In this particular case, the Prime Minister has already made the decision to suspend Minister Iswaran from his Ministerial duties and reduced his pay to $8,500. He has also suspended him from performing his MP duties and have his other colleagues cover for him in his constituency. So, the suspension is already done. All that I am asking for in this House is to suspend the allowance as well.

In addition, Members Raj Joshua Thomas and Vikram Nair also mentioned that MPs have the mandate of the people and, therefore, suspension of duties should not be lightly done. I would like to seek clarification from them. Does this mean they have an issue with the Prime Minister’s decision to suspend Minister Iswaran from his duties as an MP?

The Leader of the House said that while section 59(5) says that Parliament can suspend a Member, we should not be doing something just because we can. I believe I made it very clear why we are asking for this. It is not just because we can. I have also listed the three reasons why I think we have a good case to suspend Minister Iswaran.

The Leader of the House proceeded to address them one by one, but she does them in isolation. For example, when I said that he is not performing the duties, she quoted the example of medical leave. But the three conditions are meant to be taken together, not individually. For example, when we say that you can vote if you are a Singapore Citizen and aged 21, you do not tackle the criteria one by one. Age 21 separate from Singapore Citizen. Both conditions must be satisfied.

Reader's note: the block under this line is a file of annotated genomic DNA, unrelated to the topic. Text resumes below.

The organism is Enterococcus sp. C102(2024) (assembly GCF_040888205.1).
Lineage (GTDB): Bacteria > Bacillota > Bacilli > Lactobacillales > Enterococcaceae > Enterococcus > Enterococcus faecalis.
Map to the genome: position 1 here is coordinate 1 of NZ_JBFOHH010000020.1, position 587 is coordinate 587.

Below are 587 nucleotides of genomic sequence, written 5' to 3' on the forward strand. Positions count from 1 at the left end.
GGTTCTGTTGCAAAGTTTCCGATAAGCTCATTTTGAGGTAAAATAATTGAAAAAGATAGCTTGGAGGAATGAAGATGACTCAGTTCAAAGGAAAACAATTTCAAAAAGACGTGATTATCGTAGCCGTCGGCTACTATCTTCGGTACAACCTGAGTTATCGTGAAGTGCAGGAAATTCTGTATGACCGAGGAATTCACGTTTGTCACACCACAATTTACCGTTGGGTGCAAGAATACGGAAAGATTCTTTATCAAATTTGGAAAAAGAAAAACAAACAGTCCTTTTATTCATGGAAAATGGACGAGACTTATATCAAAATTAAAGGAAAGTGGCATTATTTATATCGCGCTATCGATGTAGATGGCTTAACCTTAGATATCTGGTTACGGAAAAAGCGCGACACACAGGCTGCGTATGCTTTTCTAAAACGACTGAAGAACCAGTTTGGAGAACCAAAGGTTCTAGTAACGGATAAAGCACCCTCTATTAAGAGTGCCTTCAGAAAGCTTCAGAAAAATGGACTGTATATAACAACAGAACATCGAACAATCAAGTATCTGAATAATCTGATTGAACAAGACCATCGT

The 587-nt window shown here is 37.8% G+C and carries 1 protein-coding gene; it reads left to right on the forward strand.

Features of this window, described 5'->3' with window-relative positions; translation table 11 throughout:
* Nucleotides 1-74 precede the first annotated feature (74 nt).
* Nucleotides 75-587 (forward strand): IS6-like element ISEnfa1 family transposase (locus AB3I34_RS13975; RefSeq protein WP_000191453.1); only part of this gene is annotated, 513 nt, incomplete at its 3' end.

PSP feels that adopting a harsher stand against corruption versus other wrongdoing is fair, given the extremely high salaries we are paying Ministers to stay corruption-free. Since we are paying such extraordinarily high salaries, is it not fair for the consequence of corruption and the handling process of its investigation to be correspondingly tougher?

Adopting a light touch approach here will only send the wrong signal. The sanguine approach adopted towards Minister Iswaran’s MP allowance stands in stark contrast to the approach adopted towards the public. If Minister Iswaran continues to receive over $20,000 per month while not performing any duties and under investigation for corruption, while ComCare recipients who are permanently unable to work due to old age, illness or disability get $640 per month, what does this say about our values? How is it equitable that Minister Iswaran gets in one month what these ComCare recipients get over three years? If the investigation and prosecution take one year, the amount he continues to receive will be equivalent to what these ComCare recipients get over 38 years.

PSP urges the House to suspend Minister Iswaran and to back pay him if and when he is cleared of all wrongdoing. We have explained why our approach leads to better use of taxpayers’ money while making sure that Minister Iswaran is not penalised should he be found innocent. This is in line with our idea of being firm and fair.

We trust that all who have been following this debate are well able to come to their own conclusions. We will leave it at that.